Traveling to the Caribbean during the Atlantic Storm Season, June 1 through November 30, can be challenging due to increased likelihood of storms and hurricanes. Peak storm season however, which runs from August through September, also happens to be the busiest off-peak travel months for US tourists as most seek to take advantage of those final weeks of summer with last minute deals, back-to-school specials and pre-winter sales. The tips, links and resources below will help you plan fail-proof late summer and early fall Caribbean excursions with confidence!
Storm Risk: Not All Islands Created Equal
Though the chances of inclement weather are increased during storm season, the Caribbean consists of over 25 main island countries, many with smaller territories surrounding the main land, and a host of beautiful travel destinations which are less likely to be affected by typical weather patterns.
While each storm season presents its own unique set of challenges, the likelihood of these storms making landfall and interrupting your plans is relatively low and can be reduced even further by being strategic when choosing where to visit as not all Caribbean islands face the same increased risk of hurricanes.
Islands located furthest south of the Caribbean basin – such as Aruba, Barbados, Bonaire, Curacao, Grenada, Trinidad and Tobago — are the least likely to experience hurricanes just as islands further west – like Belize, Cuba, Grand Cayman and Jamaica – are less likely than islands on the eastern side of the basin to experience severe weather during storm season, making them safer destinations for late summer and early fall travel.
Research Weather Trends
To travel safely and worry-free during storm season, you must do your due diligence by researching your top destinations and the likelihood of severe weather for each island. Almanacs have long been used to help croppers and farmers navigate weather patterns but can also serve as a very useful tool for you to understand past, potential and likely conditions for destinations you’re considering. As with all travel, its best to stay abreast of weather no matter when, or where, you’re planning to go next.
To create an additional layer of protection for yourself and your travel companions, prior to booking you should always check with your airline and hotel to see if they offer a hurricane guarantee, usually in the form of a deal, discount or refund in case inclement weather ruins your plans. Additionally, many travel companies offer some form of hurricane protection while some credit card issuers offer trip insurance when using their branded card to place your bookings. Be sure to contact the companies you’re using to pay, fly and stay to understand the fine details regarding clauses, exclusions, policies and claims.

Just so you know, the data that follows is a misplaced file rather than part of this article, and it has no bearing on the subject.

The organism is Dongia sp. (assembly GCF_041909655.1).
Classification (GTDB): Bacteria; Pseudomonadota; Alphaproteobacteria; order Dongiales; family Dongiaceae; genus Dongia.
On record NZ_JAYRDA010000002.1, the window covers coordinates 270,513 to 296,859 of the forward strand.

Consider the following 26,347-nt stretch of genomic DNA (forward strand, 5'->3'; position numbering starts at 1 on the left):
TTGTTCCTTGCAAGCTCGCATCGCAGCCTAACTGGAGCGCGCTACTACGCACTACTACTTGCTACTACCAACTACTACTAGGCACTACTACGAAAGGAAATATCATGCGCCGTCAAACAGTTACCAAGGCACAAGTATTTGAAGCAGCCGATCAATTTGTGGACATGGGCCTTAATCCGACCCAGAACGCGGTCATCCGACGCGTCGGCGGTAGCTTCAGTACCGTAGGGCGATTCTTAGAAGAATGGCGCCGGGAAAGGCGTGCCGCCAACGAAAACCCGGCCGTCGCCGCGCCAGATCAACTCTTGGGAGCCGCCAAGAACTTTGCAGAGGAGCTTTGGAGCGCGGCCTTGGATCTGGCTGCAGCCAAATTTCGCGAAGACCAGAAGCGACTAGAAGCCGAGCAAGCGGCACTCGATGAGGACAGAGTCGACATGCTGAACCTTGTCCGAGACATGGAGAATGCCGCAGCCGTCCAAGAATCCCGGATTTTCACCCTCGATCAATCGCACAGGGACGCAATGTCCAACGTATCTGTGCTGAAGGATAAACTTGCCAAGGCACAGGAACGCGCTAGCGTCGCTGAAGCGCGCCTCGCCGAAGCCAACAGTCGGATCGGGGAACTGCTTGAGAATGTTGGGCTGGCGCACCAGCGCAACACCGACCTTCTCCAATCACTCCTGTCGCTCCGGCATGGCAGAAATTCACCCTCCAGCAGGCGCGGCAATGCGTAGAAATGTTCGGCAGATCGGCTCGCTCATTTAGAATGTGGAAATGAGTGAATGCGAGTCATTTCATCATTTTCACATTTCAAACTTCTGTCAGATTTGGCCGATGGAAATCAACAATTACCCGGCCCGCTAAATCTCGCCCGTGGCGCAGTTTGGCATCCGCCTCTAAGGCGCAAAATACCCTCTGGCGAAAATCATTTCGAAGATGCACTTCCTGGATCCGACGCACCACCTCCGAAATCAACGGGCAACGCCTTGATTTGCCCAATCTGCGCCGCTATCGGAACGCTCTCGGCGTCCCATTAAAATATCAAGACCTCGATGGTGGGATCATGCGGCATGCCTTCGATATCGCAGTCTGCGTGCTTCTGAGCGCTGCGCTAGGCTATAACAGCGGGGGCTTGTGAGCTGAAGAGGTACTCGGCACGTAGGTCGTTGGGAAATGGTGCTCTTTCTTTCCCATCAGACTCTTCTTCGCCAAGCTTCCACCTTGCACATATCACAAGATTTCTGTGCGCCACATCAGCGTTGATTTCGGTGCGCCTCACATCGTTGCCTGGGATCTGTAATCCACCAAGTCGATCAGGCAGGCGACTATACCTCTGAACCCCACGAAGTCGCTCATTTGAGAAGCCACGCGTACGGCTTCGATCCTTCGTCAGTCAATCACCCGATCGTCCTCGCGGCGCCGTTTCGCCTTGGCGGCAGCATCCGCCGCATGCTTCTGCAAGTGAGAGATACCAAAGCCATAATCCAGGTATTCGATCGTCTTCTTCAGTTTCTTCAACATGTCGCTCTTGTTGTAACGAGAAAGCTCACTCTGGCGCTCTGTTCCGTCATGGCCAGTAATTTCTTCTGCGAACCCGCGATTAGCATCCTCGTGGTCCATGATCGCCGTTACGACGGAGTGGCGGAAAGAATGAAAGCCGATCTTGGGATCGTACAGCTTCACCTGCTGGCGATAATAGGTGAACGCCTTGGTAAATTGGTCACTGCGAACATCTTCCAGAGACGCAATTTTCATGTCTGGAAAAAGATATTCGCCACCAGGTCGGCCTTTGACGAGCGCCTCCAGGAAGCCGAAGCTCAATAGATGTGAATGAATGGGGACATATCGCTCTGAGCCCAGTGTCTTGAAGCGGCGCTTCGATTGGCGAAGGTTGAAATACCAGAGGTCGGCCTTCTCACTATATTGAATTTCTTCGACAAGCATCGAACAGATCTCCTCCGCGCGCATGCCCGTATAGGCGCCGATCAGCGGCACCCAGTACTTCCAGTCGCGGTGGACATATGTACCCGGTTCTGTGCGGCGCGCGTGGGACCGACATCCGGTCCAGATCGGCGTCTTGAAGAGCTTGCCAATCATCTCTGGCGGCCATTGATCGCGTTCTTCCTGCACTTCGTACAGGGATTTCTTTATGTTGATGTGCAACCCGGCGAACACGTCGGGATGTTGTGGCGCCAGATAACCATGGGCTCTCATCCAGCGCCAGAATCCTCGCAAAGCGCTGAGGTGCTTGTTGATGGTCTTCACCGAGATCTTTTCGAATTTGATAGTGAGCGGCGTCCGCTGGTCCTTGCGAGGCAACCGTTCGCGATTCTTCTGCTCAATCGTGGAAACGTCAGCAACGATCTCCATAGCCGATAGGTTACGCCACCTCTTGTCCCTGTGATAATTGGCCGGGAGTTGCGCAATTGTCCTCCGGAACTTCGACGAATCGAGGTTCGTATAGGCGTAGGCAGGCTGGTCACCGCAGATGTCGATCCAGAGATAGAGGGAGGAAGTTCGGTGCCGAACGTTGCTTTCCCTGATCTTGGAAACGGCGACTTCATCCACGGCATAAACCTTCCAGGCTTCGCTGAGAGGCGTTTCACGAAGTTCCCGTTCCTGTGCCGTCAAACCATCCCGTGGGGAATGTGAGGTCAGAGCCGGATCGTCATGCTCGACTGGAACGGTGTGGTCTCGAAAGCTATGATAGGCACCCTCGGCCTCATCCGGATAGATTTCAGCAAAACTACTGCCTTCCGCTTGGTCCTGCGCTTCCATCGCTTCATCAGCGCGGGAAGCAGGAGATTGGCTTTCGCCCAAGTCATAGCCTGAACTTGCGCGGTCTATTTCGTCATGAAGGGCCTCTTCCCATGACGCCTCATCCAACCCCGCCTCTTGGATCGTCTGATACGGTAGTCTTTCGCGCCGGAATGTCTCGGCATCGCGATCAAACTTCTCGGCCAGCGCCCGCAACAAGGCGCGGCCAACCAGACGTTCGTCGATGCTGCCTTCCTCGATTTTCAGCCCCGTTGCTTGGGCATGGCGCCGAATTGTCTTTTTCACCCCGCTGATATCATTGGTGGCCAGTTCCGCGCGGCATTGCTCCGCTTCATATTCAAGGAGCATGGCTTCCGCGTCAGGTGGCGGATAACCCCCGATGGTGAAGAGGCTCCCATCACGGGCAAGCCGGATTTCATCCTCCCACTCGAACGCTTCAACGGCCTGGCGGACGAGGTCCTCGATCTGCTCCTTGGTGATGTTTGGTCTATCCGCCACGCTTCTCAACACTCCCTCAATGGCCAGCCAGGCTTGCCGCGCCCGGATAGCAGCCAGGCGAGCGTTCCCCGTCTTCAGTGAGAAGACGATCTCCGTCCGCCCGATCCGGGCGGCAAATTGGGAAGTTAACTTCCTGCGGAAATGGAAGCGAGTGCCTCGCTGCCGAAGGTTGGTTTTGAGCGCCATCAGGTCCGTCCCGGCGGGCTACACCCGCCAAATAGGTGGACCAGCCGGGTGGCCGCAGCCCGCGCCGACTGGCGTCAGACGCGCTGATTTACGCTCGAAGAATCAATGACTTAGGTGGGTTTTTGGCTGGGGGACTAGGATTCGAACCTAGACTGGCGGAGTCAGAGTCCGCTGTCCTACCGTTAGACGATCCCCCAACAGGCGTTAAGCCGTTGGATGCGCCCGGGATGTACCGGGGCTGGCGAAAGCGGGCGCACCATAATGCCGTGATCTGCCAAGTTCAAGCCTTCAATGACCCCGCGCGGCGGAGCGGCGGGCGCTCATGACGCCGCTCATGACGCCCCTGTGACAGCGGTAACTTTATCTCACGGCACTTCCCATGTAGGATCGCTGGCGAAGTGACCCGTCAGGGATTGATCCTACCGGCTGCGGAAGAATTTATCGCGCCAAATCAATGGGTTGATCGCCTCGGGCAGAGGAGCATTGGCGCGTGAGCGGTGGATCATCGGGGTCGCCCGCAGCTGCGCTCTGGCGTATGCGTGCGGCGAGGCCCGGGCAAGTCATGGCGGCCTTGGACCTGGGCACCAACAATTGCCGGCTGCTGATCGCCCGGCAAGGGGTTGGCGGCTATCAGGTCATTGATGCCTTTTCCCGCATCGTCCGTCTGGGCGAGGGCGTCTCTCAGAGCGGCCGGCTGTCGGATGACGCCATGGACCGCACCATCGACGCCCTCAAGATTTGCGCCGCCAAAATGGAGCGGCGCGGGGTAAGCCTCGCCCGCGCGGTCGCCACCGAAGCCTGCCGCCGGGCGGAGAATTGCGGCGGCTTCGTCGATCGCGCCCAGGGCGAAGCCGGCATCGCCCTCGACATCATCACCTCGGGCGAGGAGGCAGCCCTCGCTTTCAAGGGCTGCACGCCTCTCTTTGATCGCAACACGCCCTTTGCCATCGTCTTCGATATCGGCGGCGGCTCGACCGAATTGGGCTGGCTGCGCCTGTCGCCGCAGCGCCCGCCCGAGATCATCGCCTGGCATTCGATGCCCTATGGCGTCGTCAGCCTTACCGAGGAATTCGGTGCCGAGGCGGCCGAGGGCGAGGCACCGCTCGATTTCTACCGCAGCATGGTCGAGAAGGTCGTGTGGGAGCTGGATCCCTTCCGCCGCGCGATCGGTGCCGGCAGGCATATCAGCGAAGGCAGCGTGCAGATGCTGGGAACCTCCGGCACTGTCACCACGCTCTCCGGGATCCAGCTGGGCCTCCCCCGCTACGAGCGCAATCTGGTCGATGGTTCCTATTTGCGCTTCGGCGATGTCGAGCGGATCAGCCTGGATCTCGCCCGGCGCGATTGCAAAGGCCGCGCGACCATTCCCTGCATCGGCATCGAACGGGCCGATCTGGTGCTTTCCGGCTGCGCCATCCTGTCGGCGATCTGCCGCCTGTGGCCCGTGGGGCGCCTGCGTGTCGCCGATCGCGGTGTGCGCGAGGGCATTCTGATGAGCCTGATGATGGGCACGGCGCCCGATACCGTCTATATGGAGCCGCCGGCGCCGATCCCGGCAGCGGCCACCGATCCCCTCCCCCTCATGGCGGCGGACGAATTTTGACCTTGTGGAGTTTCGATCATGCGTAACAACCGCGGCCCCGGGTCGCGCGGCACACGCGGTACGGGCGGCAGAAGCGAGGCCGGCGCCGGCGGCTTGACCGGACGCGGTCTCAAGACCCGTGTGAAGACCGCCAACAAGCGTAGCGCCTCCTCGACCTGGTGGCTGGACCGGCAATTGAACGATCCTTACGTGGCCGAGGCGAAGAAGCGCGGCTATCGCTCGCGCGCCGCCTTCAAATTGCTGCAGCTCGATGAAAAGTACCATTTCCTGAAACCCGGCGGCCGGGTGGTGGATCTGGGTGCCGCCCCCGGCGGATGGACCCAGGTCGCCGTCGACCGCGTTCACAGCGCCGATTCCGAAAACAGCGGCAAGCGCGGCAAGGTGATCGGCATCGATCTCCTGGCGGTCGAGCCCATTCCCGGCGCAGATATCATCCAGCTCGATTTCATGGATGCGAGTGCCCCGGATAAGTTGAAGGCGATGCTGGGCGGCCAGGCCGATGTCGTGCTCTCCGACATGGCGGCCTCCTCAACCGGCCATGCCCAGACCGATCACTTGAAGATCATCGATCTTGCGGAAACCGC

Prepare & Protect Yourself
To help plan your trip, it’s important to understand what a tropical cyclone or hurricane feels like; it feels like a rain, wind and thunderstorm with super strength. Most storms cycle extreme measures of wind, thunder, lightning and heavy rain for long periods with high chances of flooding in areas near, at and below sea level.
When pre-planning, you should use reliable and historically accurate weather sources for hurricane tips and to build a unique plan of action for you and your companions. While most resorts will offer tips, updates and evacuation plans, travelers who frequent hostels, room shares and other private lodging options should utilize local media such as radio, TV, websites and social media for up-to-the-minute news. You can also subscribe to news and weather alerts specific to the location(s) you’re visiting by searching the country/province using your preferred search browser and “following” or “subscribing” to the RSS feed to receive push alerts via cell phone.
Because tropical storms often knock out power lines and electricity making the accessibility of information unreliable, it's important to have your evacuation plan, emergency kit, passport (plus copies), travel documents (boarding passes, booking confirmations, etc) and available cash prepared beforehand in case of an emergency. Visit the National Weather Service’s Hurricane Preparedness page for more tips and to create your custom storm action plan.